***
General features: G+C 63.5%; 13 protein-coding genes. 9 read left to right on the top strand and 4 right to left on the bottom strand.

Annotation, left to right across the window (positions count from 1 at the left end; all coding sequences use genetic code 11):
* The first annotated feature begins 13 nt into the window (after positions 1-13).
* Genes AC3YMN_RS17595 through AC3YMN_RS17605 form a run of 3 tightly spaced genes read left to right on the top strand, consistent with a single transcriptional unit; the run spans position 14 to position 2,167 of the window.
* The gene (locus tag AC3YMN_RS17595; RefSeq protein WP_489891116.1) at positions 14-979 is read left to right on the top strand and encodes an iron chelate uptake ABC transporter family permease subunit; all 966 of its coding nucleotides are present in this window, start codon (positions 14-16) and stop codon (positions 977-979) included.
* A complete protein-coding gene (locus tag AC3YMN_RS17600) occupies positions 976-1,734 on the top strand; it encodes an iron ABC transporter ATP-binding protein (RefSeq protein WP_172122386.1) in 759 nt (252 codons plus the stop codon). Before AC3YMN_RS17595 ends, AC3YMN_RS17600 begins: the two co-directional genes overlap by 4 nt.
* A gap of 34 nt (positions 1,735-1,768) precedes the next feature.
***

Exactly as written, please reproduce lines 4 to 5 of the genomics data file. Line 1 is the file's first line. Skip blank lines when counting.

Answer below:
* Genes AC3YMN_RS17595 through AC3YMN_RS17605 form a run of 3 tightly spaced genes read left to right on the top strand, consistent with a single transcriptional unit; the run spans position 14 to position 2,167 of the window.
* The gene (locus tag AC3YMN_RS17595; RefSeq protein WP_489891116.1) at positions 14-979 is read left to right on the top strand and encodes an iron chelate uptake ABC transporter family permease subunit; all 966 of its coding nucleotides are present in this window, start codon (positions 14-16) and stop codon (positions 977-979) included.